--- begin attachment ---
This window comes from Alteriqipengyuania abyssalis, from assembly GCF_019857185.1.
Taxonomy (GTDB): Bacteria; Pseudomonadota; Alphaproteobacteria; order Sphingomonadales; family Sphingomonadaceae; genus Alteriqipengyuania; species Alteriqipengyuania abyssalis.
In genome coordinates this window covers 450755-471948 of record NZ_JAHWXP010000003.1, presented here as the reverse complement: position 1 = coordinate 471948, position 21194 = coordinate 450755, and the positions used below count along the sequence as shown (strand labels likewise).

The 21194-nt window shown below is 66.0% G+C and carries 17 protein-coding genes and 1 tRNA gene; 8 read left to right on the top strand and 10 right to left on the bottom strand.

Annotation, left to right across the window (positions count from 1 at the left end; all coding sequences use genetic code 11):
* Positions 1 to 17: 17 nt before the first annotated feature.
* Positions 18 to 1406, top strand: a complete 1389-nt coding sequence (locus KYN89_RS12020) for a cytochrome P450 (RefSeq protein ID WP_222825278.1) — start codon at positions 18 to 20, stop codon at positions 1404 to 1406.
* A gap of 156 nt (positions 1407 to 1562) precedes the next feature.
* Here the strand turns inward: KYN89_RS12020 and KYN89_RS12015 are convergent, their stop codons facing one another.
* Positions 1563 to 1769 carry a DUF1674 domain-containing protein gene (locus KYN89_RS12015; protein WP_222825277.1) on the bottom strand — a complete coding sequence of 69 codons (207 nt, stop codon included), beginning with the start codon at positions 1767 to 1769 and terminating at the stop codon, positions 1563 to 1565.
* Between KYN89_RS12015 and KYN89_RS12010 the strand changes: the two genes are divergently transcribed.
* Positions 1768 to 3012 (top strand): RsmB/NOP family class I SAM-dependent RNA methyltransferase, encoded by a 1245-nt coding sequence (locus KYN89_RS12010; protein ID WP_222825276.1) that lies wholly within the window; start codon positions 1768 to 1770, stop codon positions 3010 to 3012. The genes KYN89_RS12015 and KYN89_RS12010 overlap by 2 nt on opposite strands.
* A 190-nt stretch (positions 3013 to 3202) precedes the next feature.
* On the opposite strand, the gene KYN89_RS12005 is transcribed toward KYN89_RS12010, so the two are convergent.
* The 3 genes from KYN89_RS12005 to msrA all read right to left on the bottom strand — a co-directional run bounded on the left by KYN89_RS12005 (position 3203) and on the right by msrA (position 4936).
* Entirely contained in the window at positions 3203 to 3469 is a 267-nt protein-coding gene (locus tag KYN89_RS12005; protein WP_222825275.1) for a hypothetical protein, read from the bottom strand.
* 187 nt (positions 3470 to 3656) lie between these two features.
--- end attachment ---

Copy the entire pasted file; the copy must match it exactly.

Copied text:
This window comes from Alteriqipengyuania abyssalis, from assembly GCF_019857185.1.
Taxonomy (GTDB): Bacteria; Pseudomonadota; Alphaproteobacteria; order Sphingomonadales; family Sphingomonadaceae; genus Alteriqipengyuania; species Alteriqipengyuania abyssalis.
In genome coordinates this window covers 450755-471948 of record NZ_JAHWXP010000003.1, presented here as the reverse complement: position 1 = coordinate 471948, position 21194 = coordinate 450755, and the positions used below count along the sequence as shown (strand labels likewise).

The 21194-nt window shown below is 66.0% G+C and carries 17 protein-coding genes and 1 tRNA gene; 8 read left to right on the top strand and 10 right to left on the bottom strand.

Annotation, left to right across the window (positions count from 1 at the left end; all coding sequences use genetic code 11):
* Positions 1 to 17: 17 nt before the first annotated feature.
* Positions 18 to 1406, top strand: a complete 1389-nt coding sequence (locus KYN89_RS12020) for a cytochrome P450 (RefSeq protein ID WP_222825278.1) — start codon at positions 18 to 20, stop codon at positions 1404 to 1406.
* A gap of 156 nt (positions 1407 to 1562) precedes the next feature.
* Here the strand turns inward: KYN89_RS12020 and KYN89_RS12015 are convergent, their stop codons facing one another.
* Positions 1563 to 1769 carry a DUF1674 domain-containing protein gene (locus KYN89_RS12015; protein WP_222825277.1) on the bottom strand — a complete coding sequence of 69 codons (207 nt, stop codon included), beginning with the start codon at positions 1767 to 1769 and terminating at the stop codon, positions 1563 to 1565.
* Between KYN89_RS12015 and KYN89_RS12010 the strand changes: the two genes are divergently transcribed.
* Positions 1768 to 3012 (top strand): RsmB/NOP family class I SAM-dependent RNA methyltransferase, encoded by a 1245-nt coding sequence (locus KYN89_RS12010; protein ID WP_222825276.1) that lies wholly within the window; start codon positions 1768 to 1770, stop codon positions 3010 to 3012. The genes KYN89_RS12015 and KYN89_RS12010 overlap by 2 nt on opposite strands.
* A 190-nt stretch (positions 3013 to 3202) precedes the next feature.
* On the opposite strand, the gene KYN89_RS12005 is transcribed toward KYN89_RS12010, so the two are convergent.
* The 3 genes from KYN89_RS12005 to msrA all read right to left on the bottom strand — a co-directional run bounded on the left by KYN89_RS12005 (position 3203) and on the right by msrA (position 4936).
* Entirely contained in the window at positions 3203 to 3469 is a 267-nt protein-coding gene (locus tag KYN89_RS12005; protein WP_222825275.1) for a hypothetical protein, read from the bottom strand.
* 187 nt (positions 3470 to 3656) lie between these two features.